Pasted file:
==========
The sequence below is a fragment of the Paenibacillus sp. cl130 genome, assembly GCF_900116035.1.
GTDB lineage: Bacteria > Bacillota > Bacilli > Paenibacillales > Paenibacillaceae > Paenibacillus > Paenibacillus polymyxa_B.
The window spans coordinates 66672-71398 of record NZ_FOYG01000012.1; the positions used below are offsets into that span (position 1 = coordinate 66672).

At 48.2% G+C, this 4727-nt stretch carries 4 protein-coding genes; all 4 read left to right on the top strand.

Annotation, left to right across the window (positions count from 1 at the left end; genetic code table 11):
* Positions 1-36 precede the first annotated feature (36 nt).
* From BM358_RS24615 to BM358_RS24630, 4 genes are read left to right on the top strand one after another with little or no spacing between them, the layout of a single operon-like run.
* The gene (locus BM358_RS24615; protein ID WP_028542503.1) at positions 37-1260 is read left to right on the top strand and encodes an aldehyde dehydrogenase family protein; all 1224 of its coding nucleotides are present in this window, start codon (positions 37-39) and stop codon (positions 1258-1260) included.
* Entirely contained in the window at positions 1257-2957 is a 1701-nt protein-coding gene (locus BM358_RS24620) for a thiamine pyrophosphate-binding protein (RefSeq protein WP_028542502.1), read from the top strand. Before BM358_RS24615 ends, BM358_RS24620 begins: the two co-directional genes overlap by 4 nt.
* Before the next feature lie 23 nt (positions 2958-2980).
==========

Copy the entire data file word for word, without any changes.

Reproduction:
The sequence below is a fragment of the Paenibacillus sp. cl130 genome, assembly GCF_900116035.1.
GTDB lineage: Bacteria > Bacillota > Bacilli > Paenibacillales > Paenibacillaceae > Paenibacillus > Paenibacillus polymyxa_B.
The window spans coordinates 66672-71398 of record NZ_FOYG01000012.1; the positions used below are offsets into that span (position 1 = coordinate 66672).

At 48.2% G+C, this 4727-nt stretch carries 4 protein-coding genes; all 4 read left to right on the top strand.

Annotation, left to right across the window (positions count from 1 at the left end; genetic code table 11):
* Positions 1-36 precede the first annotated feature (36 nt).
* From BM358_RS24615 to BM358_RS24630, 4 genes are read left to right on the top strand one after another with little or no spacing between them, the layout of a single operon-like run.
* The gene (locus BM358_RS24615; protein ID WP_028542503.1) at positions 37-1260 is read left to right on the top strand and encodes an aldehyde dehydrogenase family protein; all 1224 of its coding nucleotides are present in this window, start codon (positions 37-39) and stop codon (positions 1258-1260) included.
* Entirely contained in the window at positions 1257-2957 is a 1701-nt protein-coding gene (locus BM358_RS24620) for a thiamine pyrophosphate-binding protein (RefSeq protein WP_028542502.1), read from the top strand. Before BM358_RS24615 ends, BM358_RS24620 begins: the two co-directional genes overlap by 4 nt.
* Before the next feature lie 23 nt (positions 2958-2980).